Festa di San Gennaro Three times a year (the first Sunday in May, 19 September and 16 December), the faithful gather in Naples' cathedral to wait for the blood of San Gennaro to liquefy. If the miracle occurs, it is considered a good omen for the city.
Corsa dei Ceri (Sardinian Cavalcade) Hundreds of Sardi wearing colourful traditional costume gather at Sassari in Sardinia on the second-last Sunday on May to mark a victory over the Saracens in the year 1000.
Palio della Balestra (Crossbow Contests) Held in Gubbio (Umbria) on the last Sunday in May, this contest is between the men of Gubbio and neighbouring Sansepolcro, who dress in medieval costume and use antique weapons. There is a rematch at Sansepolocro in September.
Maggio Musicale Fiorentino This music festival is held in Florence in May and June.
Palio delle Quattro Antiche Repubbliche Marinare (Regatta of the Four Ancient Maritime Republics) This event sees a procession of boats and a race between the four historical maritime rivals - Pisa, Venice, Amalfi and Genoa. the event rotates between the four towns: Pisa, Venice, Genoa and Amalfi. Although usually held in June, it has been know to be delayed as late as September.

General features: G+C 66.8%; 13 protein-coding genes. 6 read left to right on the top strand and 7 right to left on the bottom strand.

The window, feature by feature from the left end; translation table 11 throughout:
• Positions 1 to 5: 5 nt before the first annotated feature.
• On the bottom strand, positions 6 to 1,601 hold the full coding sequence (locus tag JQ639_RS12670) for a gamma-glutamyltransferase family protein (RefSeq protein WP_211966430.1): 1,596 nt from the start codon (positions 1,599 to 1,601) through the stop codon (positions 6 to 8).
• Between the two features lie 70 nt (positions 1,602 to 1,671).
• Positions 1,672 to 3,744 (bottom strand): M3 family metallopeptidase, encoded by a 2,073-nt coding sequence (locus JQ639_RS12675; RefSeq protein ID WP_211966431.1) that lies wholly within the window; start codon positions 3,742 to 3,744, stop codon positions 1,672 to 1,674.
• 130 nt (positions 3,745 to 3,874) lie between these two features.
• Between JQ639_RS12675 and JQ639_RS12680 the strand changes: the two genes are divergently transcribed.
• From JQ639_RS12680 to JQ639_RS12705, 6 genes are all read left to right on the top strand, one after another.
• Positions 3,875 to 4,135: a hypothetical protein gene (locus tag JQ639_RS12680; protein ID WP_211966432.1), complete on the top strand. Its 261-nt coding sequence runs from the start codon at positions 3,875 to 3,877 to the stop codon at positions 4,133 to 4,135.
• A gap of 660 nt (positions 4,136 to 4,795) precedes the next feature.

Festa di Sant'Antonio Fans of Sant' Antonio, patront saint of Padua and of lost things, might want to attend the procession of the saint's relics, held annually on 13 June.
Infiorata (Flower Festival) To celebrate Corpus Domini on 21 June, some towns (including Bolsena and Genzano near Rome and Spello in Umbria) decorate a street with colourful designs made of flower petals.
Gioco del Ponte (Game of the Bridge) Two groups in medieval costume contend for the Ponte di Mezzo, a bridge over the River Arno in Pisa.
Festival dei DueMondi (Festival of Two Worlds) This is an international arts event held in June and July in Spoleto, a beautiful hill town in Umbria, It was created by Gian Carlo Menotti and features music, theatre, dance and art.
Il Palio (The Banner) The pride and joy of Siena in Tuscany, this famous traditional event is held twice a year - on 2 July and 16 August - in the town's beautiful Piazza del Campo. It involves a dangerous bareback horse race around the piazza, preceded by a parade of supporters in traditional costume.